Enjoy your weekend…




























05. November 2016 by Martin Klaasen
Categories: city beautification, Light & Learn, light and art, Light and inspiration, light watch, lighting and culture, lighting and sustainability, lighting design, lighting of the future | Leave a comment

The week that was 24-28th October 2016

Singapore, Weekend 29 – 30 October 2016

No travel this week! Finally a full week in the office without having to hop on a plane! This allowed me to dive a bit into some of our local projects. While we of course like to have local (Singapore) projects we generally do not pursue them with great vigour as from experience we know that these are generally quite “painful” in terms of involvement. Most of our local projects involve weekly meetings some multiple meetings per week, which are very time consuming and not very “fee-efficient”. Whenever we can nowadays we charge an attendance fee for our local meetings to at least cover our time involvement but many of our clients do not want to hear about this so you have to somehow weave this meeting attendance into the fees to cover ourselves properly. Overseas visits are much more efficient and dedicated, everyone is in the frame of mind to complete and settle as much as possible in the short time we are all together. Moreover they are costed specifically and clearly so really, no reason to not do the same in Singapore. We are also embarking on updating our website to give it a new and fresher look as our current website is already more than 5 years old and new social media and interactive web technologies allow the website to be much more exciting, so look out for it in the new year! I am also progressing well on my new book and some other exciting new personal projects I am working on. I will share with you when the time comes as with so many things I work on it in the background of our daily activities whenever I can, so sometimes I am progressing well sometimes it lays on the shelf for a while due to other pressing matters.

Hotel operators
Hospitality projects over the years have become part of our core expertise, purely driven by our success in this application and the amount of projects available in this sector. So I guess we can confidently say we have built quite some experience in this field. So much so that we have reach a stage where there are now quite some expectations about the quality of our deliveries from both our clients as well as the operator. With many of our projects we deal with new clients, some who are new in the game, some being old hats, but clients we have no prior experience with. In general when a project is offered to you, we would accept it, after all we need to keep “bread on the shelf”. But occasionally as happened in the past week we decline a project, this time in cahoots with the interior designer. One of the Chinese hotel operators with whom we were dealing on another project with another client, offered the same team another project in which they were both operator and client. However after having been presented the project and a “we will think about it” we came together and decided that the design direction, requirements, style and overall target group would not suit our image and declined respectfully. Rejecting projects is a tough call but at times must be made for the good of the future, specifically when there are clashing views on how a project should be realised. Proceeding just for the “money” may harm your image in the long run, but mostly create unnecessary friction and tension in the short term…not worth it.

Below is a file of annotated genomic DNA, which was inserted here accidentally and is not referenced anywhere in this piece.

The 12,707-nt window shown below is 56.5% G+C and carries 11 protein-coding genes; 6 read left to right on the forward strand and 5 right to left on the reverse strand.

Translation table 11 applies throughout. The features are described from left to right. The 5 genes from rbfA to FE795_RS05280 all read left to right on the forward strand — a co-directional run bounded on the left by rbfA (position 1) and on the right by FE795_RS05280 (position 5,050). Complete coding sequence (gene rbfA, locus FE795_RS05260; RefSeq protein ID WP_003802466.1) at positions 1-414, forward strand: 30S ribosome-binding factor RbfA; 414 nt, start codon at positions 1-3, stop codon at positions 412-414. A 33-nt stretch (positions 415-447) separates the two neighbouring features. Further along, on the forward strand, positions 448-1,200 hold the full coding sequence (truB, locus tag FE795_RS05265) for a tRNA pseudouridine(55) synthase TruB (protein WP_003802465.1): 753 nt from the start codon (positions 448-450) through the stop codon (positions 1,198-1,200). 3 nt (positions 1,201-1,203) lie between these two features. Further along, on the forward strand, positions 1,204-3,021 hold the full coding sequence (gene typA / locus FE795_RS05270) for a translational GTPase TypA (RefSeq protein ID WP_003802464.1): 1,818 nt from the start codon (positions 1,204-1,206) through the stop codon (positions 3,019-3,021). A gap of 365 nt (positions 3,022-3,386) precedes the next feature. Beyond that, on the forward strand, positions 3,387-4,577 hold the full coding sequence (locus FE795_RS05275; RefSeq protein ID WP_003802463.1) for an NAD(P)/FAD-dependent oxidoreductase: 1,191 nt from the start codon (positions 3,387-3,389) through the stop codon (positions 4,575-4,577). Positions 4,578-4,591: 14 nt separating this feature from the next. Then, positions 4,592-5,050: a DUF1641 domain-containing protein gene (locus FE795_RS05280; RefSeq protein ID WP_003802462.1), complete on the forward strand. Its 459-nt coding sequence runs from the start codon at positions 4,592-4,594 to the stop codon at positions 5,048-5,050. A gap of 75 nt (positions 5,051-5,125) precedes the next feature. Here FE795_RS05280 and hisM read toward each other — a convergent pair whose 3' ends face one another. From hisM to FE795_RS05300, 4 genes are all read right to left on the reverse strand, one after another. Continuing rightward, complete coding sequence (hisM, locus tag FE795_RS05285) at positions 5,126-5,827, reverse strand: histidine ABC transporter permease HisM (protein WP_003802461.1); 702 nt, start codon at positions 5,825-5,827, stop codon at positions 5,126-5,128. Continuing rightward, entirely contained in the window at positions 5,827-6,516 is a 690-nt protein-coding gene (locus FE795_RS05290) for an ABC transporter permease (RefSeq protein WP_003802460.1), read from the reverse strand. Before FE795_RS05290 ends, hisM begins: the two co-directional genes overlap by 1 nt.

Directly related to this are those projects where the client has no appreciation for the value for money when it comes to lighting. We are involved in such project (with some frustrating email correspondences during the week) where we are trying to uphold our quality standards in the lighting design but where the client does not feel they should spent that amount of money. The result is a friction between client and ourselves with an operator only looking at the end result which has our name attached to it. While my policy is that the client is king and we should always diplomatically try to resolve our differences, there are times (we have had a few of these projects) where we are caught between a rock and a hard place. Adopting a “my way or the high way” approach has seen us been kicked out of projects (client: “ok, we will do it ourselves then”) or when trying to find acceptable compromises seen the operator disappointed with our inputs and the final outcome. We failed them…There are obvious financial consequences to both approaches!

Park View Square
Most of the week was taken up by on site lighting tests and mock up reviews with our PVS project that has now moved into high gear with the aim to complete the renovation before Xmas. This is a very challenging project with very visual aspects and luckily the client and contractor are fully appreciating the need to visually assess critical parts of the design before proceeding to final order or installation. Our hanging structure is taking shape with a timber mock up installed to appreciate proportions, shape and finishes. Technically the structure will do what we want it to do. Visually with the brass/copper finish and black track and spots I think it will look as good as can be. Key will be to control glare and brightness as to minimise the visual impact and focus the attention to the floor rather then the hanging structure itself. For that reason the chosen finish of polished brass/copper will help reflect the surroundings and make the structure visibly “disappear” as much as possible. Dealing with reflective materials is always challenging.

We are also fitting out lights in a champagne room that is fully cladded in rose-gold finish. Everything reflects everything…finding the right way to integrate lighting without it becoming an glary, reflecting eyesore was one of the challenges we tackled this week.

Finally the wine tower’s new lighting (from previously back lighting to now dramatic up-lighting) was also subject to some testing to decide whether one row (more drama) or two rows (more sparkle) was the best solution…I will leave you in suspense about the decision…but as the whole wine tower will be connected to a dimmer we are confident we will be able to program the lighting to great effect.

Light sensitivity
We always learn and are forced through our projects to sharpen our skills and knowledge all the time. In this project we had been advised that some very expensive bottles will be held in the displays and that as such the exposure (intensity and duration) to light should be controlled to minimise any damaging effects. The first layer of protection is exposure to light (keeping the bottles in the dark (cellars!), but if you want to display them then you need to light them up. The second layer of protection is the quality and type of the bottle glass. Coloured or UV filtered glass is applied when it comes to highly expensive and sensitive wines. Ambient temperature and humidity is another obvious factor in conservation of the quality. Last but not least there is the lighting and from research it seems that particularly lighting below 500nm (blue to ultra violet light) can have impact the long term quality conservation. LED’s are known for their relatively low level UV content but in this particular case we decided to integrate UV filters in our lighting to make sure at least lighting will not be harmful. We have tried to extract information from the wine and champagne manufacturer as to what they consider as tolerable lighting energy quantities but to date we are still waiting…anyone who can enlighten us on this subject?

Enjoy your weekend…














29. October 2016 by Martin Klaasen
Categories: light watch, lighting applications, lighting design, lighting design practice, lighting standards | Leave a comment